Hurricane Ian updates: Storm upgrades to Category 1; Florida sees deaths, damage as South Carolina braces for landfall
, 2022-09-29 21:40:39,
ST. PETERSBURG, Florida — Rescue crews piloted boats and waded through inundated streets Thursday to save thousands of Floridians trapped amid flooded homes and shattered buildings left by Hurricane Ian, which crossed into the Atlantic Ocean and churned toward South Carolina.
Hours after weakening to a tropical storm while crossing the Florida peninsula, Ian regained hurricane strength Thursday evening over the Atlantic. The National Hurricane Center predicted it would hit South Carolina as a Category 1 hurricane Friday.
The devastation inflicted on Florida came into focus a day after Ian struck as a monstrous Category 4 hurricane, one of the strongest storms ever to hit the U.S. It flooded homes on both the state’s coasts, cut off the only road access to a barrier island, destroyed a historic waterfront pier and knocked out electricity to 2.67 million Florida homes and businesses – nearly a quarter of utility customers.
WATCH: Joe Torres reports on Hurricane Ian’s path of destruction
At least nine deaths were confirmed in Florida, while three other people were reported killed in Cuba after the hurricane struck the island Tuesday.
In the Fort Myers area, homes had been ripped from their slabs and deposited among shredded wreckage. Businesses near the beach were completely razed, leaving twisted debris. Broken docks floated at odd angles beside damaged boats and fires smoldered on lots where houses once stood.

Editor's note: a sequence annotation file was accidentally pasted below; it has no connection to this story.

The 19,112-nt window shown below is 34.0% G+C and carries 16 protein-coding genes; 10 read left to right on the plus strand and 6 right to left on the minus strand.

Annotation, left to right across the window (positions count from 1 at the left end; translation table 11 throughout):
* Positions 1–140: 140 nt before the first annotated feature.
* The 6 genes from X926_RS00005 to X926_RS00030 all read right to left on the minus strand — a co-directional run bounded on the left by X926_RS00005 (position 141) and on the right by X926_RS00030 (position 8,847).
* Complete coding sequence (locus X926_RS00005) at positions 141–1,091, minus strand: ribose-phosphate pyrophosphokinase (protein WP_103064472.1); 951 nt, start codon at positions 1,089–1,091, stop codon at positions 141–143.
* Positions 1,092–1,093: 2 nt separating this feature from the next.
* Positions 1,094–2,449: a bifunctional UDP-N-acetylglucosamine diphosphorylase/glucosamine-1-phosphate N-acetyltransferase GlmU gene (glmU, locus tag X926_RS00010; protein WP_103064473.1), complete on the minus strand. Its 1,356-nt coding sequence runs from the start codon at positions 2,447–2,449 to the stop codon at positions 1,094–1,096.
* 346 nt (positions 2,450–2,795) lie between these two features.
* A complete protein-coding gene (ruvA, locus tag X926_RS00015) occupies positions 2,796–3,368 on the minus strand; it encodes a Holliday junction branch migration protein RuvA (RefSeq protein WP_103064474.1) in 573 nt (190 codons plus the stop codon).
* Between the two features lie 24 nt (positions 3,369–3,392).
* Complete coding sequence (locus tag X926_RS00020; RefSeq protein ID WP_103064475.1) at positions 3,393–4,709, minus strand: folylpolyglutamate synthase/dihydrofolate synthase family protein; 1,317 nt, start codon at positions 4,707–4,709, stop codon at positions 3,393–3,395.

“I don’t know how anyone could have survived in there,” William Goodison said amid the wreckage of the mobile home park in Fort Myers Beach where he’d lived for 11 years. Goodison rode out the storm at his son’s house inland.
The hurricane tore through the park of about 60 homes, many of them destroyed or mangled beyond repair, including Goodison’s single-wide home. Wading through waist-deep water, Goodison and his son wheeled two trash cans containing what little he could salvage – a portable air conditioner, some tools and a baseball bat.
The road into Fort Myers was littered with broken trees, boat trailers and other debris. Cars were left abandoned in the road, having stalled when the storm surge flooded their engines.
Florida Gov. Ron DeSantis said at least…
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